The future of work is not created equal

Under the banner of the fourth Industrial Revolution, there has long been lots of talk and planning about the types of jobs we’d be doing in the future as new technology influences the type of work we do.

The impact of a global pandemic has accelerated this conversation. It has placed demands on us to work from home if possible, and changed how we interact on an everyday basis. But the impacts on our working lives have been felt differently across Australia, depending on:

  • where you live,
  • your profession, and
  • your age.

What can we learn from employment data?

One of the most important factors that will affect the future of work is whether you’re working right now. We’ve charted the last 12 months of employment data to July 2020, showing people with jobs, and people looking for work.

People in Australia with jobs July 2019-July 2020. Data Source: ABS Labour Force data

In the year to July 2020, three things stand out.

1. There were job losses seen in every age group

2. Job losses were the most marked for people in the youngest age groups

3. Women were employed at lower levels than men throughout

People only have to be employed for one hour a week to be counted in these data; as a result, these figures don’t measure underemployment – those people wanting more hours of work than they currently have.

People in Australia with jobs July 2019-July 2020. Data Source: ABS Labour Force data

Unemployment data are even more stark. Young people were already over-represented in unemployment data compared to other age groups, but COVID-19 has seen many thousands more people join the search for work.

Notable is the stark increase in unemployment among people in their late 20s and early 30s, also in the early stages of their career. Among women aged 15-24, for example, unemployment has increased 50% over the past year. These young people risk long-term negative impacts for their working lives if they remain out of work for too long, or are not engaged in work that provides a meaningful platform for their career.

How did the 2020-21 budget respond?

The Australian Government budget for 2020-21 (delivered in October due to COVID-19) recognises the impact of the pandemic on employment including a JobMaker Plan that includes:

  • JobMaker Hiring Credit lasting 12 months for people up to age 35 who’ve been out of the workforce for at least three months, who are employed in new jobs in addition to existing staffing by businesses not using JobKeeper.
  • Boosting Apprenticeship Wage Subsidy up to 50%. The top occupations supported by this subsidy are: bricklayers, carpenters and joiners, electricians, plumbers, auto electricians and mechanics and hairdressers.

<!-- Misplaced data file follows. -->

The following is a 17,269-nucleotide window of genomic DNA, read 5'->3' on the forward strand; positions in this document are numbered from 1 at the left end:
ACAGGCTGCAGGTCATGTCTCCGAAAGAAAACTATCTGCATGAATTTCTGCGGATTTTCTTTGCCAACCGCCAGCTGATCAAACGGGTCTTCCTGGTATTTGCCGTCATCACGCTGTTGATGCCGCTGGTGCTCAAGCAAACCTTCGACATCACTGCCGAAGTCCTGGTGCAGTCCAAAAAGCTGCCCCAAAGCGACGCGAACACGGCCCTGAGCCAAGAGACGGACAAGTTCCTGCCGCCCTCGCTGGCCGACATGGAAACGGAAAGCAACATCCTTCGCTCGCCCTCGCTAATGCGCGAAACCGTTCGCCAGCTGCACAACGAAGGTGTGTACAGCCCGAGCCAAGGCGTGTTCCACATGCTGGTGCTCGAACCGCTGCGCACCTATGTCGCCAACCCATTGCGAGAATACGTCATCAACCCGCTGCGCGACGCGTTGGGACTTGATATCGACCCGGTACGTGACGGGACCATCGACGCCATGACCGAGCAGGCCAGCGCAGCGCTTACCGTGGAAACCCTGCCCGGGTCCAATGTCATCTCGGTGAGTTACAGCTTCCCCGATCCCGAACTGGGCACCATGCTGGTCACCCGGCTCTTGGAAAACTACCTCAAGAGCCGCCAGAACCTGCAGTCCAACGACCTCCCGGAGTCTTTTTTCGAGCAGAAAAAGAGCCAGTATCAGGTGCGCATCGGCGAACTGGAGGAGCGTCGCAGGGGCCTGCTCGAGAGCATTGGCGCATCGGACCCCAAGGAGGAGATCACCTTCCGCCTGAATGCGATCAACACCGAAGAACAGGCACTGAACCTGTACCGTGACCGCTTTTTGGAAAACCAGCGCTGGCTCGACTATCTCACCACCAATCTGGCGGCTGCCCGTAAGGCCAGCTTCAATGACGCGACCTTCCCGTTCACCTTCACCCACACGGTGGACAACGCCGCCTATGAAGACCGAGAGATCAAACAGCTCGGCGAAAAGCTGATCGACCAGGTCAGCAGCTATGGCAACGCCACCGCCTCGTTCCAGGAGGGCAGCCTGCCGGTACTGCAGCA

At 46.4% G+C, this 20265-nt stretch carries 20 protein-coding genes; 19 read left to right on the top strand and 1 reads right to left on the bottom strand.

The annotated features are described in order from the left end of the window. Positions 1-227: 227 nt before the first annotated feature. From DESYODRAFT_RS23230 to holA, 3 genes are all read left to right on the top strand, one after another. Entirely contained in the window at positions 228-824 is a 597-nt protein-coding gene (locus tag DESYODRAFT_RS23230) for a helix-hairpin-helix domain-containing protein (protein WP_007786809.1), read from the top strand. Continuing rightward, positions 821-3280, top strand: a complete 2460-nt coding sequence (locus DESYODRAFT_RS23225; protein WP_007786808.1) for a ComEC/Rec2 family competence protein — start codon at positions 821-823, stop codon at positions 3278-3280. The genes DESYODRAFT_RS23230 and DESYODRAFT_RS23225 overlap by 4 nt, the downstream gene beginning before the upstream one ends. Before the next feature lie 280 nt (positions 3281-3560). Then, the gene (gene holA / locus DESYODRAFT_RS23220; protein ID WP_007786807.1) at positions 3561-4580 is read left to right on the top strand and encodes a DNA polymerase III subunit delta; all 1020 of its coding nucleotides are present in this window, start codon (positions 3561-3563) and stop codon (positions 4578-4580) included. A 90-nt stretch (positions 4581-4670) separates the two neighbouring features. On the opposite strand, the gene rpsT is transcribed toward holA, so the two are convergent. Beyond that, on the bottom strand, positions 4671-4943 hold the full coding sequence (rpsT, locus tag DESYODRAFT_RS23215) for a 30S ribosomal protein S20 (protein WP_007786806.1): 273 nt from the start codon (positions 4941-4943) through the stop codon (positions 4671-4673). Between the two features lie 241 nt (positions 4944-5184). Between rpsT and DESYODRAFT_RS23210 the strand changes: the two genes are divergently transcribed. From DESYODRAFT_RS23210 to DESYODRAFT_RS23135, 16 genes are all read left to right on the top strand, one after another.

• A range of training supports from short courses to university places.
  • Lower taxes through personal income tax rebates and asset write off and loss carry-back for business tax returns. These responses are described as essential for driving demand for goods and services from consumers and improving cash flow for businesses enabling greater employment.
  • Investment in delivery of infrastructure projects.

A lot has been written about how these initiatives do little to address the negative impact on women of the pandemic. Women in service industry jobs have been particularly hard hit and the initiatives above are not directed at these types of jobs but rather focus on construction and trades, occupations we know are heavy male clusters for employment. Moreover, many of the service jobs have been supported by JobKeeper – so even if the economy improves, they are ineligible for JobMaker.

There are also concerns about confining JobMaker to younger workers. While young people have been hard hit in terms of job loss and rising unemployment, among women aged 45-54 there were over 43,000 fewer women in jobs in June 2020 compared to a year earlier and over 26,000 more mid-age women classified as unemployed. For women who may have already had career progression impacted by having children, losing your job at this age can be a segue to permanent and ongoing unemployment.

This article is part of our Future of Work discussion series.

Astrolabe Group are currently thinking about the consequences of COVID-19 disruption and what this might mean for the future of work: how and where people will be working, and what this means for employment, economic activity, and our cities and regions.


Dr Kim Johnstone is an Associate Director at Astrolabe Group. As a demographer, she is passionate about understanding people to make better decisions in city shaping.